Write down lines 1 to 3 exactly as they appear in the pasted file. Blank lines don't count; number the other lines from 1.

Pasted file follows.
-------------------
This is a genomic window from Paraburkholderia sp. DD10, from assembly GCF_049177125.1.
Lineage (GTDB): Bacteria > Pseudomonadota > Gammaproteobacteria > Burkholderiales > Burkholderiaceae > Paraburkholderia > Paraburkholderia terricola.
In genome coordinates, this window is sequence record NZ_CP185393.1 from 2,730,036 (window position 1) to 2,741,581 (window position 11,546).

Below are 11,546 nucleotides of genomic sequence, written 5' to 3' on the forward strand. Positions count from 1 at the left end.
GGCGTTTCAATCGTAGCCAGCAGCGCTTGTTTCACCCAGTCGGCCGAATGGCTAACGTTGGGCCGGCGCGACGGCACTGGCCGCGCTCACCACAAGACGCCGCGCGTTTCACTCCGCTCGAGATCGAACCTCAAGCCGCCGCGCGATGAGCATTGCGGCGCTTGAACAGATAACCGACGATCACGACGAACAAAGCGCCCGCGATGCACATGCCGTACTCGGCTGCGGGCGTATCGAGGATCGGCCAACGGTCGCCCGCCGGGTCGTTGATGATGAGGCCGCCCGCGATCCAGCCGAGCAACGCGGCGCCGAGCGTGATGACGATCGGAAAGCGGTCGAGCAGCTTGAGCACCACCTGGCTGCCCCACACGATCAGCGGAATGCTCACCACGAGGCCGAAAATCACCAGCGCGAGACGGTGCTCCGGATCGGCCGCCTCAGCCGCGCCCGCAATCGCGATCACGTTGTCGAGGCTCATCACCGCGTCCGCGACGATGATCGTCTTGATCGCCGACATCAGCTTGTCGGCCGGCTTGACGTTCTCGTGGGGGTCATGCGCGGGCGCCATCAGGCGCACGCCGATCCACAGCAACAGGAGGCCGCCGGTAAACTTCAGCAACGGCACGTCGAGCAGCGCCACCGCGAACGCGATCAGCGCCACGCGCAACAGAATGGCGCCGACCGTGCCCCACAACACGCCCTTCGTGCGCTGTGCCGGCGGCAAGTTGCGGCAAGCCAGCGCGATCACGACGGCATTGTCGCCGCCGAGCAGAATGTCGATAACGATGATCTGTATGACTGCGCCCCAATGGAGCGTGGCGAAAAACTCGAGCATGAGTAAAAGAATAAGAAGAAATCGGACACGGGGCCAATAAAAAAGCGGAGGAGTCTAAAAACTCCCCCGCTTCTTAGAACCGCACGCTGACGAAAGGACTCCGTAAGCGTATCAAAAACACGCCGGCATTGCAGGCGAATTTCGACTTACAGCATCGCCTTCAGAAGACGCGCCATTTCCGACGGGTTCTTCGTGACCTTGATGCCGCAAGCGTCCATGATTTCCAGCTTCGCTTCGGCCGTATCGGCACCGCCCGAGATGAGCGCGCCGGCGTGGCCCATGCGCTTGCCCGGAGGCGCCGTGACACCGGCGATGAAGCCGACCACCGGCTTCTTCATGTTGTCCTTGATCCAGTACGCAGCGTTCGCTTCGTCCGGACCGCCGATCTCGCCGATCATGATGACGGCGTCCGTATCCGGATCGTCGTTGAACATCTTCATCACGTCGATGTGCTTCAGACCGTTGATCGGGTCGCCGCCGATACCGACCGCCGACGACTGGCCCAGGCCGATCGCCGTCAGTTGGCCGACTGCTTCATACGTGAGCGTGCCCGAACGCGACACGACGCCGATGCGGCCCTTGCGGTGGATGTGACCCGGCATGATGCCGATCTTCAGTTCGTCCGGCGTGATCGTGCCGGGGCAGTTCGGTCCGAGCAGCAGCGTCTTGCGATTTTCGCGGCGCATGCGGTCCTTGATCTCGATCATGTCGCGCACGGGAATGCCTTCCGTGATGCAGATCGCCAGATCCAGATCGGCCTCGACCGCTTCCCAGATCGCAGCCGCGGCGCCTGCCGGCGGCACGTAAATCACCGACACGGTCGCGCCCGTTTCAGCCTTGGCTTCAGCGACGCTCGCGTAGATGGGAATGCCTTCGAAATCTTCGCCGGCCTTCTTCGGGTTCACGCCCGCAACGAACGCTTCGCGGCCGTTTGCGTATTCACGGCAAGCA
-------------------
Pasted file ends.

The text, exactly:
This is a genomic window from Paraburkholderia sp. DD10, from assembly GCF_049177125.1.
Lineage (GTDB): Bacteria > Pseudomonadota > Gammaproteobacteria > Burkholderiales > Burkholderiaceae > Paraburkholderia > Paraburkholderia terricola.
In genome coordinates, this window is sequence record NZ_CP185393.1 from 2,730,036 (window position 1) to 2,741,581 (window position 11,546).